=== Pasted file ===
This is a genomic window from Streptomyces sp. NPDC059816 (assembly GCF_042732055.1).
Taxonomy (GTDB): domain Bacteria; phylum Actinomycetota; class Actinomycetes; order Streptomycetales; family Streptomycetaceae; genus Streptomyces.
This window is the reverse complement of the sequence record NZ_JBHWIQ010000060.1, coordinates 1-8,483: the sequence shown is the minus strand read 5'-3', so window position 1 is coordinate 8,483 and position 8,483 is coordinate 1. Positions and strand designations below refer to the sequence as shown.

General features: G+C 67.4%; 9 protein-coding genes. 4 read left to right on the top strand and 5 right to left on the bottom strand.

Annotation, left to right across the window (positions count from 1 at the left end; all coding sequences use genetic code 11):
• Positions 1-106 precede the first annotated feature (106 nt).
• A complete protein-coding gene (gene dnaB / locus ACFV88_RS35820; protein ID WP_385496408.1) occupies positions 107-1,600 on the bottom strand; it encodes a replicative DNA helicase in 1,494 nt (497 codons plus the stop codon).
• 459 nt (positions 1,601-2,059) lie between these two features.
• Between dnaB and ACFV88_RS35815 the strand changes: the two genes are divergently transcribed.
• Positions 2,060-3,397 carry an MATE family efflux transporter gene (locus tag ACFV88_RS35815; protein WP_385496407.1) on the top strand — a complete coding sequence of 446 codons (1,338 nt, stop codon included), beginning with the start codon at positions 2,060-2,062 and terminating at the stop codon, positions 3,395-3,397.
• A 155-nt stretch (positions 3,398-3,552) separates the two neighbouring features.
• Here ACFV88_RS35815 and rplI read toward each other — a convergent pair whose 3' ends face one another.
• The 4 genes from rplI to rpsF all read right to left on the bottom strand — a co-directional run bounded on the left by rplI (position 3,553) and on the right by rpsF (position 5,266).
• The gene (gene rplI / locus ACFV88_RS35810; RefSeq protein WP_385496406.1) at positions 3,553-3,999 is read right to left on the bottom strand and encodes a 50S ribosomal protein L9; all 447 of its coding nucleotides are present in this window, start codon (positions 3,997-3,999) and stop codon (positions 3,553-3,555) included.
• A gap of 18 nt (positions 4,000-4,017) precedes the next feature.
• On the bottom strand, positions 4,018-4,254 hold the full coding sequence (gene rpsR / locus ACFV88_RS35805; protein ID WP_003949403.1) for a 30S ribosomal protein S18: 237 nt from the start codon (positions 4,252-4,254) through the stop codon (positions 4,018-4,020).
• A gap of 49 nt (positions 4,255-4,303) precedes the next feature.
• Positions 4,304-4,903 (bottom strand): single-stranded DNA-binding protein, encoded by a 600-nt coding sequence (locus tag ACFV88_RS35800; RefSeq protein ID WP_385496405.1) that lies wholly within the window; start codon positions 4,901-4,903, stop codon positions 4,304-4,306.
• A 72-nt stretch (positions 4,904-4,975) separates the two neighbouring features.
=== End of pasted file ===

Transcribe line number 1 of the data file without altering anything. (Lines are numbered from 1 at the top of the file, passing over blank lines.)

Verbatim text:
This is a genomic window from Streptomyces sp. NPDC059816 (assembly GCF_042732055.1).